Memory Loss Prevention

January 19, 2017

It is normal for it to become more difficult to recall certain types of information (like people’s names) as people age.

Mild cognitive impairment is memory loss that goes beyond the normal expectancy for a person’s age, but a person still can do daily functions while having this condition.

Dementia is a more serious type of memory loss that is characterized by a progression of memory impairment, which eventually hinders other parts of one’s thinking abilities. Alzheimer’s disease (a condition in which brain abnormalities are formed by a rapid brain cell loss) is a primary cause of dementia even though other conditions can cause it.

Can We Prevent Memory Loss?

There are several ongoing clinical studies aimed at discovering intervention strategies for memory loss. Current research data indicates that shifting progestin and estrogen levels caused the risk of dementia in women older than 65 to increase. To date, claims that ginkgo biloba prevents memory loss are unsupported by concrete evidence.

However, there are some strategies you can try to help reduce the potential for memory loss:

  • Get your blood pressure and cholesterol under control. Research has proven that prolonged high cholesterol and high blood pressure increases the risk for vascular conditions (stroke and heart disease) that may lead to the onset of Alzheimer’s disease or the development of vascular dementia (also known as multi-infarct dementia.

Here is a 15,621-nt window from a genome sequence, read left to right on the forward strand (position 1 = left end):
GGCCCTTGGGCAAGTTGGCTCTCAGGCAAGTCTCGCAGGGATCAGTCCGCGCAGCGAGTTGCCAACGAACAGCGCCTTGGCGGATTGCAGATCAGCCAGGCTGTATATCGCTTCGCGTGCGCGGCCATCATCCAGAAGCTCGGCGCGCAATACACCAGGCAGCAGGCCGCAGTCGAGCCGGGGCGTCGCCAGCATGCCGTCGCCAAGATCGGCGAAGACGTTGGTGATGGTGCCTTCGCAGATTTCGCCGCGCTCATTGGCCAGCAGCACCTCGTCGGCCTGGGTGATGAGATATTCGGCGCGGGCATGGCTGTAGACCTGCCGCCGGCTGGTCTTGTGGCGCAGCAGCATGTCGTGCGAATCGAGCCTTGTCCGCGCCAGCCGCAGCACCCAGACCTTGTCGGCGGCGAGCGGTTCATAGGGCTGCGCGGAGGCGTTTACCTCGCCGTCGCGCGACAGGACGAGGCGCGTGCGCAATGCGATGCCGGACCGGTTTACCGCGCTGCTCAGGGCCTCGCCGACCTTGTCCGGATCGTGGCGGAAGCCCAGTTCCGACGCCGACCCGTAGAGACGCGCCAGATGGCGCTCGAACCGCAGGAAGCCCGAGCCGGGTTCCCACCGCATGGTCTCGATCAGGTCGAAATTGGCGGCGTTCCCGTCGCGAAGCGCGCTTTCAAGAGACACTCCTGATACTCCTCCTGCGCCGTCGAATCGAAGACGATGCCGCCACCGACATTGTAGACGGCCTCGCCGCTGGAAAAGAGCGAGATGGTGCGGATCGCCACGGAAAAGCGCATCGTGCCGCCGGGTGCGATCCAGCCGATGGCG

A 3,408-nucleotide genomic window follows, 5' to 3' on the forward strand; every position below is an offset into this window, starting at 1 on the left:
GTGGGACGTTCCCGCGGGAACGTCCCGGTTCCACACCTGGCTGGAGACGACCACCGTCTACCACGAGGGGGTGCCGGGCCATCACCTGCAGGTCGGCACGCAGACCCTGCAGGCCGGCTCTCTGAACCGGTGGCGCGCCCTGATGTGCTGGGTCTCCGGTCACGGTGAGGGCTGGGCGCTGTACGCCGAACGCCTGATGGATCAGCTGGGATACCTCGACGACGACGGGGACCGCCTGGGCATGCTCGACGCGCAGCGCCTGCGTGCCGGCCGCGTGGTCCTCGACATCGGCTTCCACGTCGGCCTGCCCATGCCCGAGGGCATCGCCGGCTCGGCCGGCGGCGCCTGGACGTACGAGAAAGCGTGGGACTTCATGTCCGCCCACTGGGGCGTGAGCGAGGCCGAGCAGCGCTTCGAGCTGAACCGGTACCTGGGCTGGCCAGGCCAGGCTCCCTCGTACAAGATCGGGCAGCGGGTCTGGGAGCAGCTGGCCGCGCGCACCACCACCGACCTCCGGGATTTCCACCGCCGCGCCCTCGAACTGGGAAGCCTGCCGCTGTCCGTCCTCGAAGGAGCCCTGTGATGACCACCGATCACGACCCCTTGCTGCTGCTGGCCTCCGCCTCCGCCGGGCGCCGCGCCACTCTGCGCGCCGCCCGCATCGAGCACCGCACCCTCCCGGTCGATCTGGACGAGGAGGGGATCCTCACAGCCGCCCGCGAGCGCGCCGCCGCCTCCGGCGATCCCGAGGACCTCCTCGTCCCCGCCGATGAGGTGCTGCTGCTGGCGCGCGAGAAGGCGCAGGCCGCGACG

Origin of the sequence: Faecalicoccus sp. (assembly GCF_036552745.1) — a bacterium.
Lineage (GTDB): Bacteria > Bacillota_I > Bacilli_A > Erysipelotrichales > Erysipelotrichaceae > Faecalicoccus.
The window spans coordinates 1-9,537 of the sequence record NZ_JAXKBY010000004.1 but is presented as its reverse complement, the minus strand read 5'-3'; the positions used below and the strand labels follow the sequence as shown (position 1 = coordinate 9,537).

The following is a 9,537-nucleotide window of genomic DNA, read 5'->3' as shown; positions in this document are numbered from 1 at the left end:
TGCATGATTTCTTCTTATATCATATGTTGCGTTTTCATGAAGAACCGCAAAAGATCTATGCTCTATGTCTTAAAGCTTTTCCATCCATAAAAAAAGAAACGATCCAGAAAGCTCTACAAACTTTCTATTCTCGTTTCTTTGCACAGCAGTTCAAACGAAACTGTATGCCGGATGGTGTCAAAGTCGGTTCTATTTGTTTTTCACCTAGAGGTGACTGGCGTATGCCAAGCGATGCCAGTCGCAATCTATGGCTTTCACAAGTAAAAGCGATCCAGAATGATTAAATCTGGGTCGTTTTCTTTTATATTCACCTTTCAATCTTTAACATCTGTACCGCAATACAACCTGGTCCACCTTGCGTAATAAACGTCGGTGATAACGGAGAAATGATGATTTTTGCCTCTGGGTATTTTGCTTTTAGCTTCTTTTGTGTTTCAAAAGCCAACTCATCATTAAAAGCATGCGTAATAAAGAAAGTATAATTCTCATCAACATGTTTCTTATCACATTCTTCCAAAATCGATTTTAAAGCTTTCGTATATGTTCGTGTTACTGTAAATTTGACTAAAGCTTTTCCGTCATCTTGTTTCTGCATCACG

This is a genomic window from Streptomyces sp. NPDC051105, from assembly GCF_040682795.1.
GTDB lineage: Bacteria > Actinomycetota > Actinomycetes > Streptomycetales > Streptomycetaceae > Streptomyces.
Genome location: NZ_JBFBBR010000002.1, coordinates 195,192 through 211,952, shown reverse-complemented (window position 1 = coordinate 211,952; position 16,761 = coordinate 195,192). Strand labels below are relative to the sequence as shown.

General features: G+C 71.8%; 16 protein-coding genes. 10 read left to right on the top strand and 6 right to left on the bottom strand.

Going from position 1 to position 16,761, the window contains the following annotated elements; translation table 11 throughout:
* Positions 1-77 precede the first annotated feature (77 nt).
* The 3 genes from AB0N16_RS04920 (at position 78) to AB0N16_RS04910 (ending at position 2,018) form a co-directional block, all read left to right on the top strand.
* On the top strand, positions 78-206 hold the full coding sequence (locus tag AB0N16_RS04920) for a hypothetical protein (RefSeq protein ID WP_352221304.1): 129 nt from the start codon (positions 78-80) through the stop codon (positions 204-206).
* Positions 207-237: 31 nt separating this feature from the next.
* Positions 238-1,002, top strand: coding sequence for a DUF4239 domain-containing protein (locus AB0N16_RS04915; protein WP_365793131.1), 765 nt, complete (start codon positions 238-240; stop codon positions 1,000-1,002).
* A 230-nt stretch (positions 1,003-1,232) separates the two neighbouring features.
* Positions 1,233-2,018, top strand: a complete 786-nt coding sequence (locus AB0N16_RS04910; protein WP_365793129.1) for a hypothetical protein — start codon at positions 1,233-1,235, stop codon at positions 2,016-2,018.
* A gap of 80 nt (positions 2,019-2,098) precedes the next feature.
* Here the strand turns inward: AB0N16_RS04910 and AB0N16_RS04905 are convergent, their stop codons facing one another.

• Don’t smoke or abuse alcohol.
  • Exercise regularly to keep your blood flowing properly to the brain, which will decrease your chances of dementia.
  • Maintain healthy eating habits. A diet of less saturated fats and more leaf green vegetables is just what the doctor ordered for decreasing memory loss.  Beneficial fats like a omega-3 fatty acids found in fish like salmon and tuna are also great for brain health.
  • Keep an active social life, which will help you relieve stress.

Researcher claim people need to stay mentally active via writing, reading, learning new things, playing games, and gardening stimulates brain cells and the connections between them for better cognitive function and less risk for dementia.

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